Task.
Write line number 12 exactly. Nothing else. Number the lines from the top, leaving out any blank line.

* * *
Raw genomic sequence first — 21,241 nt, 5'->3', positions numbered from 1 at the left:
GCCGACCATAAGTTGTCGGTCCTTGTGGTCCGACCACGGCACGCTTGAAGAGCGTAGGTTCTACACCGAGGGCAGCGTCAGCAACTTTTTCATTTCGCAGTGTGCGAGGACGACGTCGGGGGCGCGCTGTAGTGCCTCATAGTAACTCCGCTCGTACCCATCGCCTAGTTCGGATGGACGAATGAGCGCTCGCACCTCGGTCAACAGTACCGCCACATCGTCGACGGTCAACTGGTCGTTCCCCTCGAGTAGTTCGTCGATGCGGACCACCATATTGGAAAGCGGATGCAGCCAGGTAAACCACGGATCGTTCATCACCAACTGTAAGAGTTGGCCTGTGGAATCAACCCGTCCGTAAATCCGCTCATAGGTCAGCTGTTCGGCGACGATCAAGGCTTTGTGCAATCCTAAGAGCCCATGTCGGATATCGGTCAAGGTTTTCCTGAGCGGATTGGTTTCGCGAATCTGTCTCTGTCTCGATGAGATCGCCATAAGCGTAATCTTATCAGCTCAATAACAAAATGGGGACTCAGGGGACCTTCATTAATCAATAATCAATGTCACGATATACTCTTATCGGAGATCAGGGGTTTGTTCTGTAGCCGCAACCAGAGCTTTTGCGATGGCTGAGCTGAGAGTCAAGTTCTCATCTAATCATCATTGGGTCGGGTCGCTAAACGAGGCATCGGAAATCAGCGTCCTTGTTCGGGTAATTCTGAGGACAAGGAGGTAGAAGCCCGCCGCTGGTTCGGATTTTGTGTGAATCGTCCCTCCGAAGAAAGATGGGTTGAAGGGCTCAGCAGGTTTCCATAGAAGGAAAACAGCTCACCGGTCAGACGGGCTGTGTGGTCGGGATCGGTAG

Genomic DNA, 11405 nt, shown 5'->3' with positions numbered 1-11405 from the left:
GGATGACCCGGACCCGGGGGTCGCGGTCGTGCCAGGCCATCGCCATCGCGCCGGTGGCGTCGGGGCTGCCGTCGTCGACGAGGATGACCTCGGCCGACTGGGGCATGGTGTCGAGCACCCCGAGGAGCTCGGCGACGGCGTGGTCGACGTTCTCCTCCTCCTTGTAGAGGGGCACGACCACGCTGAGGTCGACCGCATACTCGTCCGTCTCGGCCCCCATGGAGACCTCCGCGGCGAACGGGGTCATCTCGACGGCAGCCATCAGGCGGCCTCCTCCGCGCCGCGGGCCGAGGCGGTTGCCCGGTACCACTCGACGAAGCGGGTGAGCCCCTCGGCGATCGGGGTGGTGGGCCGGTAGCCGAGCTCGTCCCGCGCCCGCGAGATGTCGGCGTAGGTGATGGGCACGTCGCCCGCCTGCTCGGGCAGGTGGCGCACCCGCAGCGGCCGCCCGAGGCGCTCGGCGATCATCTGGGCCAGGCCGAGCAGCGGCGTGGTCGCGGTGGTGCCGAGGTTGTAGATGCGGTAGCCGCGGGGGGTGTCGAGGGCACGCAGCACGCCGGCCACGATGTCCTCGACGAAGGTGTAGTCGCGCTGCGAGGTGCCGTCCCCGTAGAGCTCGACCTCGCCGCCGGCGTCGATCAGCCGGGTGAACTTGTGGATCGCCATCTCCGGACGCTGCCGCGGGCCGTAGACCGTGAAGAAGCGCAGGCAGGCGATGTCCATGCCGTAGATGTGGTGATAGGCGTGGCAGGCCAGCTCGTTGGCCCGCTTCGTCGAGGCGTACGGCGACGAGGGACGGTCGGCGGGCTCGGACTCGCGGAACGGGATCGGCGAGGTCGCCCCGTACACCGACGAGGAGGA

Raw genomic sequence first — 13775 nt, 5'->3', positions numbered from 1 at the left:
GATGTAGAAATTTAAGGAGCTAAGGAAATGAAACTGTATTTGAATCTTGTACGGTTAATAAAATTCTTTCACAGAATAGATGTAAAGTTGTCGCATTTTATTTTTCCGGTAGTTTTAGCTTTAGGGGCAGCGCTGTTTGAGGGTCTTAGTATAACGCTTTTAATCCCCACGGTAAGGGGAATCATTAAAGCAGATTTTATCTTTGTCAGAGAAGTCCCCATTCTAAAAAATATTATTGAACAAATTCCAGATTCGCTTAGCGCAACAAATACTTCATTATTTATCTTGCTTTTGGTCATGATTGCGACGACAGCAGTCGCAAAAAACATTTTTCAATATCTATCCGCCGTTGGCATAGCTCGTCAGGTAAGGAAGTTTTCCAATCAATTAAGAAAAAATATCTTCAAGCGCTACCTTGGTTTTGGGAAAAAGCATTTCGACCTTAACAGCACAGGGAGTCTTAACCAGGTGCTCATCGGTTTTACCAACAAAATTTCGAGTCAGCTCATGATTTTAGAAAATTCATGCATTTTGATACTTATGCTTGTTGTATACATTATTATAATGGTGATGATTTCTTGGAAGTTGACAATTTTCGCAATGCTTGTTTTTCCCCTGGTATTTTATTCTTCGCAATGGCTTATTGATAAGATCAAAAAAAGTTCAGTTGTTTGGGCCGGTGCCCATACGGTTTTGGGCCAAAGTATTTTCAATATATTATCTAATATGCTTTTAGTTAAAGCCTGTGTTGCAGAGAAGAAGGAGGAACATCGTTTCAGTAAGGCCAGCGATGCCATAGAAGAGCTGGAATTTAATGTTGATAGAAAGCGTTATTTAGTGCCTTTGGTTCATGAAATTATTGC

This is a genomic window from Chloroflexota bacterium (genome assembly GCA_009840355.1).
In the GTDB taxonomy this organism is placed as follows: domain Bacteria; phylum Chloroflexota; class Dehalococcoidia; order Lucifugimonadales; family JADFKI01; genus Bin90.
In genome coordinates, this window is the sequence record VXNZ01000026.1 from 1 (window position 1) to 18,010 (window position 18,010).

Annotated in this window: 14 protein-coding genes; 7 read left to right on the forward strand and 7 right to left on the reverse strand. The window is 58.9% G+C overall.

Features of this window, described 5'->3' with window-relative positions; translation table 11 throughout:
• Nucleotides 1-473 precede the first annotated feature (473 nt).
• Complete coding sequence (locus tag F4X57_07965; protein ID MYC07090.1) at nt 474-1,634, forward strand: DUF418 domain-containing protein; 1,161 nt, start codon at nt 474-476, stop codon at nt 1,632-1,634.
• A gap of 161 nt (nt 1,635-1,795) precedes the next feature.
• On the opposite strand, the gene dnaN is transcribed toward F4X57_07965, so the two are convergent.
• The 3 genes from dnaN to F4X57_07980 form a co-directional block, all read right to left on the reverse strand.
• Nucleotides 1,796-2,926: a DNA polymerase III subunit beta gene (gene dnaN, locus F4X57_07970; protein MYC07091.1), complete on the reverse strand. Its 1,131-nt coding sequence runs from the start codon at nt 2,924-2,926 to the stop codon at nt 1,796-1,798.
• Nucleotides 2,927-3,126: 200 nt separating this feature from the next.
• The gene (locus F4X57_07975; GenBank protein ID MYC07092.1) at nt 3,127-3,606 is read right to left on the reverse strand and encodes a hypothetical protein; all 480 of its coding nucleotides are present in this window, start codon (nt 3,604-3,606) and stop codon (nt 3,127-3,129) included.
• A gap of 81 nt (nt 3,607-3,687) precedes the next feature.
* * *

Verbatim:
• Nucleotides 1-473 precede the first annotated feature (473 nt).